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This question already has an answer here:

I Need to ssh to a server then switch user and change the directory and then run a command. Now am doing ssh -t username@hostname "sudo su - otheruser && cd /path/to/directory && command". But this is not changing the directory it just switched the user and ran the command.

marked as duplicate by Jeff Schaller, Hunter.S.Thompson, Timothy Martin, roaima, G-Man Feb 1 '18 at 2:35

This question has been asked before and already has an answer. If those answers do not fully address your question, please ask a new question.

  • No offence, but I don't agree my answer is a duplicate of mentioned answer since OP's problem is not simply how to pass a command to su, but also how command concatenation and quoting work. – Garstlig Apr 23 at 23:01
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Use the -c switch to pass your command to su. A complex command must get enclosed in quotes or double quotes. Since you are already using double quotes, either use single quotes or escape the inner pair of double quotes.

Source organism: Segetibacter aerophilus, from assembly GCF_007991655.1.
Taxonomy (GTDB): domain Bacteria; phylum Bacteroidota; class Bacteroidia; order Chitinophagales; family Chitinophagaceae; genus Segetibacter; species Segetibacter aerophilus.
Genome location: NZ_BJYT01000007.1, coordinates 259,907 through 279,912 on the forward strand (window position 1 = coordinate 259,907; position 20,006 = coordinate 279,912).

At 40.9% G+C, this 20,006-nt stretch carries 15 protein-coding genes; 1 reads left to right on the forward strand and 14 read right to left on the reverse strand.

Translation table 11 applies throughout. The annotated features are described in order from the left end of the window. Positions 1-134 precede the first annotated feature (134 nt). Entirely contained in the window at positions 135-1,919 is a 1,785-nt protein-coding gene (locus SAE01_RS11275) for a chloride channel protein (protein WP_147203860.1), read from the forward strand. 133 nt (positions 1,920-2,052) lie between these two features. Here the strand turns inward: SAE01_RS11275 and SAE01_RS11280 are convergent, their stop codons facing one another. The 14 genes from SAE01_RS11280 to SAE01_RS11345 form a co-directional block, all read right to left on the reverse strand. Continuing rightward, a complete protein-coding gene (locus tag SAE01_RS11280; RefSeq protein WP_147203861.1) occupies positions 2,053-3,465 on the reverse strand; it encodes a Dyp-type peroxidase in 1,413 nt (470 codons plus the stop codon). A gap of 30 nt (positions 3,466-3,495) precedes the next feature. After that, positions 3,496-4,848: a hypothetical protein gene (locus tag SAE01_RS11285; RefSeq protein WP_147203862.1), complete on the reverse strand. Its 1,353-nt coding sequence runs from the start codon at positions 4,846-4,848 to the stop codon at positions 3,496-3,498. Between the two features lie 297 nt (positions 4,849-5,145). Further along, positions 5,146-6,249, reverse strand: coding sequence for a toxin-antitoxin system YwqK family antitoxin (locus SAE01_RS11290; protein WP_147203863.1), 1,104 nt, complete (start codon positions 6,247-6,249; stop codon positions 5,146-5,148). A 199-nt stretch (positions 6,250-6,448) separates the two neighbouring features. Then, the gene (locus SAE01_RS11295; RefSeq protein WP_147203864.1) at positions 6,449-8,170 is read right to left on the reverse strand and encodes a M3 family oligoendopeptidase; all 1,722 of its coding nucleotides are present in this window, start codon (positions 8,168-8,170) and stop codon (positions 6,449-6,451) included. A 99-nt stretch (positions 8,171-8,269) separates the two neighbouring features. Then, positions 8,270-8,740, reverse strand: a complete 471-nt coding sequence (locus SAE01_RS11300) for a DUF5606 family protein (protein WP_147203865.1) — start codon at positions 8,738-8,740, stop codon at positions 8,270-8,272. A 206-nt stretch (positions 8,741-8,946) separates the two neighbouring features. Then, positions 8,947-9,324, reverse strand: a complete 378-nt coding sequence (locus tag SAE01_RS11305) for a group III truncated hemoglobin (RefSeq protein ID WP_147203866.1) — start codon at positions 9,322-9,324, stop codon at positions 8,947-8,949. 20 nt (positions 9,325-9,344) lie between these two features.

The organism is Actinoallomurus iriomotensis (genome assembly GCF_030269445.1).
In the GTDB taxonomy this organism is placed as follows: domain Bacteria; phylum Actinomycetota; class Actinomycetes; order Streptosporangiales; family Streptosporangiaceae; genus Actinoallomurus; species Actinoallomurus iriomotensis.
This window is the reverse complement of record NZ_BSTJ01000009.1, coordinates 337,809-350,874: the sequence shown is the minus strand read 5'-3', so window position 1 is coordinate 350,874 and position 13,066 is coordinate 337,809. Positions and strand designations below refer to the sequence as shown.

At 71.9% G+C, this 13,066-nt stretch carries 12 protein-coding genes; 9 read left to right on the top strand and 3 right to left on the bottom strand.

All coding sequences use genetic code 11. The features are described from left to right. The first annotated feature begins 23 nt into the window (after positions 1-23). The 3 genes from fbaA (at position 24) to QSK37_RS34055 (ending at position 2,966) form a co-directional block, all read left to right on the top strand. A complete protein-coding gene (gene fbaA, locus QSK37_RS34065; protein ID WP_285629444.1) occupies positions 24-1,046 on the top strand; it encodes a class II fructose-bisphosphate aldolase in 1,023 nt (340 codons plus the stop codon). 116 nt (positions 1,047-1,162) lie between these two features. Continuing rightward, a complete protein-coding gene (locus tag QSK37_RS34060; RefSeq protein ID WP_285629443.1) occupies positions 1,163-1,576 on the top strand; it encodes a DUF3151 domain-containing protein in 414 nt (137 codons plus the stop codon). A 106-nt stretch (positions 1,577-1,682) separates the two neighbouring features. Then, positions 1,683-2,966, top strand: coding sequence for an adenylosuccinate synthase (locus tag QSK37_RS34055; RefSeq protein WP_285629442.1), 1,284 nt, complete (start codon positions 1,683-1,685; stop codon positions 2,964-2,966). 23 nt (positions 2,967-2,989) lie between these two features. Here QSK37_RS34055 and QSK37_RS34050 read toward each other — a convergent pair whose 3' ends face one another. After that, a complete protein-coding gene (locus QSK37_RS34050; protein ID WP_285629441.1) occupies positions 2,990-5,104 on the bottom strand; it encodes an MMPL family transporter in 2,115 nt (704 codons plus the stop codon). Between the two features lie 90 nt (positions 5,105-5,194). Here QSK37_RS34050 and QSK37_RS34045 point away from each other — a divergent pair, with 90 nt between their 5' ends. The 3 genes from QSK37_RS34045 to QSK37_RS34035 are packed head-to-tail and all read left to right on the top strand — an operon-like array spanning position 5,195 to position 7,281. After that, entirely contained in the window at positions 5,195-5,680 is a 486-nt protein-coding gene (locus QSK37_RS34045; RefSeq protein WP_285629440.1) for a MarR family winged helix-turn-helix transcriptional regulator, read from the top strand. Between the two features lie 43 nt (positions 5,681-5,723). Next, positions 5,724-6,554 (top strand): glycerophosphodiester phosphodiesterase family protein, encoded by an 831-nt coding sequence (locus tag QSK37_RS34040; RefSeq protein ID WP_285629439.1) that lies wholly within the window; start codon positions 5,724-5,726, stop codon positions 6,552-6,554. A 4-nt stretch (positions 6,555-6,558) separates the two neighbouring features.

Examples:

ssh -t username@hostname "sudo su - otheruser -c \"cd /path/to/directory && command\""
ssh -t username@hostname "sudo su - otheruser -c 'cd /path/to/directory && command'"
ssh -t username@hostname 'sudo su - otheruser -c "cd /path/to/directory && command"'
  • Thanks too many questions on this topic and too many answers but that save my day. – Adiii Nov 20 '18 at 10:09

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